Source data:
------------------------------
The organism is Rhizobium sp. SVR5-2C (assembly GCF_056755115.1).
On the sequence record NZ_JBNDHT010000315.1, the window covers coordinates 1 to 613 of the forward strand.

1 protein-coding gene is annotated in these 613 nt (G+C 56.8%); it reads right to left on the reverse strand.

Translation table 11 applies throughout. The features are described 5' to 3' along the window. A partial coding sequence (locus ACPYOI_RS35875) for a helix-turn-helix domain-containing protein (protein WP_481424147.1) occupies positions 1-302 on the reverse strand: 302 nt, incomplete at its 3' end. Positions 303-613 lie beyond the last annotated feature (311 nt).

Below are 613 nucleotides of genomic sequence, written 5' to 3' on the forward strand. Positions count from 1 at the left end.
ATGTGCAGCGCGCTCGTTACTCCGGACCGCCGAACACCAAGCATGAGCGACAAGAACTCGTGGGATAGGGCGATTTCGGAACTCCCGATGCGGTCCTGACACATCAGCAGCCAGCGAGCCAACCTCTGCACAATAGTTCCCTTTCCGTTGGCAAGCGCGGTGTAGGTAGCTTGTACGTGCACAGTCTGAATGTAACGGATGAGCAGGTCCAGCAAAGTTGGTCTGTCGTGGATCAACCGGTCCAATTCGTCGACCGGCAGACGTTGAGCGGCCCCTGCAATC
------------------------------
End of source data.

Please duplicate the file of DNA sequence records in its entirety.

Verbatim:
The organism is Rhizobium sp. SVR5-2C (assembly GCF_056755115.1).
On the sequence record NZ_JBNDHT010000315.1, the window covers coordinates 1 to 613 of the forward strand.

1 protein-coding gene is annotated in these 613 nt (G+C 56.8%); it reads right to left on the reverse strand.

Translation table 11 applies throughout. The features are described 5' to 3' along the window. A partial coding sequence (locus ACPYOI_RS35875) for a helix-turn-helix domain-containing protein (protein WP_481424147.1) occupies positions 1-302 on the reverse strand: 302 nt, incomplete at its 3' end. Positions 303-613 lie beyond the last annotated feature (311 nt).

Below are 613 nucleotides of genomic sequence, written 5' to 3' on the forward strand. Positions count from 1 at the left end.
ATGTGCAGCGCGCTCGTTACTCCGGACCGCCGAACACCAAGCATGAGCGACAAGAACTCGTGGGATAGGGCGATTTCGGAACTCCCGATGCGGTCCTGACACATCAGCAGCCAGCGAGCCAACCTCTGCACAATAGTTCCCTTTCCGTTGGCAAGCGCGGTGTAGGTAGCTTGTACGTGCACAGTCTGAATGTAACGGATGAGCAGGTCCAGCAAAGTTGGTCTGTCGTGGATCAACCGGTCCAATTCGTCGACCGGCAGACGTTGAGCGGCCCCTGCAATC